Friday, October 28, 2011

Open Letter to President Barker on A Better Clemson

Dear President Barker,

It has been over a week since the off-campus altercation between four individuals, one of whom was severely beaten. Alcohol was involved, but that should not overshadow the fact that homophobia and misogyny also fueled the fight.

A year ago I wrote to you about the dangers of bullying that occur not just in high school but among college students as well. This bullying often targets members of the LGBTQ (Lesbian, Gay, Bisexual, Transgender, and Queer) community both within the student body and the faculty and staff, and even people assumed to be gay because of common misguided stereotypes. I asked that you write to the student body and employees about the importance of accepting the diversity around us. We should see everyone as a valuable individual with much to offer Clemson University and society.

I write to you again, now, in light of the “LGBT-Friendly Campus Climate Index” in which Clemson University recently participated. It was possible to score 5 out of 5 stars in relation to eight LGBT-Friendly factors such as LGBT Policy Inclusion, Support & Institutional Commitment, Academic Life, Student Life, Housing, Campus Safety, Counseling & Health, and Recruitment and Retention Efforts.

Our top two scoring categories were Counseling & Health, in which we scored 90%, and Support & Institutional Commitment, in which we scored 56%. The rest of the categories were well below 50%, and the score for the entire index for Clemson University was a 2 out of 5 stars.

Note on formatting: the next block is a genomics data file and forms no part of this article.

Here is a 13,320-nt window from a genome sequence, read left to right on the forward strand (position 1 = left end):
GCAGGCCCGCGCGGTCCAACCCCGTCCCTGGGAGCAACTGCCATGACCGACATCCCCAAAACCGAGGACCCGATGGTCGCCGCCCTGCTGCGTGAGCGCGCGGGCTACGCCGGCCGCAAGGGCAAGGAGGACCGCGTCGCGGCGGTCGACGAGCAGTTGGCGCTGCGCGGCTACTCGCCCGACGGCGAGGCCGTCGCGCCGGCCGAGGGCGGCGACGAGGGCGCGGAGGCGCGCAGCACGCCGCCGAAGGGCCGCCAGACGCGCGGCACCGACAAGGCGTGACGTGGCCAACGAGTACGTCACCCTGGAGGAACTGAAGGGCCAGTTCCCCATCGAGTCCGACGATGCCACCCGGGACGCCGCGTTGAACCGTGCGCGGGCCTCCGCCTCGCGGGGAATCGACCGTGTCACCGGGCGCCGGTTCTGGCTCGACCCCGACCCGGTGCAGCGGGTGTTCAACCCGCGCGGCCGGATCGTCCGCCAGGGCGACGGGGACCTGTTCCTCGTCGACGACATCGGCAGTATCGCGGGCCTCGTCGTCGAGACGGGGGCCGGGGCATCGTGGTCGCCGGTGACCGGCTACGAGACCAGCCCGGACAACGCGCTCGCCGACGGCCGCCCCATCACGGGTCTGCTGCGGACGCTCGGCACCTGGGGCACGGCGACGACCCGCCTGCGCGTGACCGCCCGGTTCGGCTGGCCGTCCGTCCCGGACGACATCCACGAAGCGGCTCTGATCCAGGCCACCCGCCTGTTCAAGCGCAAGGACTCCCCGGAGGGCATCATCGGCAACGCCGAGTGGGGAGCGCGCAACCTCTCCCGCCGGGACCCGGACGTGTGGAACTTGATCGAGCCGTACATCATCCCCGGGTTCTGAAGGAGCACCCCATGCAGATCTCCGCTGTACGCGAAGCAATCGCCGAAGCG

Almost all of the Top 20 public schools in the country have taken this test and have scored well over 3 stars. Our neighbor to the south, University of South Carolina, is the only institution in the state to have an LGBTQ Resource Center.

In this email I am requesting, as a gay staff member of Clemson University and a graduate, that you give me permission to begin forming a Presidential Commission on the status of LGBTQ Students and Faculty/Staff in order to address these issues and more on campus. I still see Clemson University as a welcoming institution for all people, despite their differences of color, gender, religion, and sexual orientation, but unfortunately I constantly hear from new and existing LGBTQ students that they do not feel safe. They do not feel welcome by the body of Clemson University. They do not feel as if our leading institution has their interests in mind to any degree that was offered to another marginalized group not too long ago: our fellow African-American colleagues and students.

Now is the time that we show our students and those who work with us that they are here to experience Clemson University as it should be, and we are dependent on their future.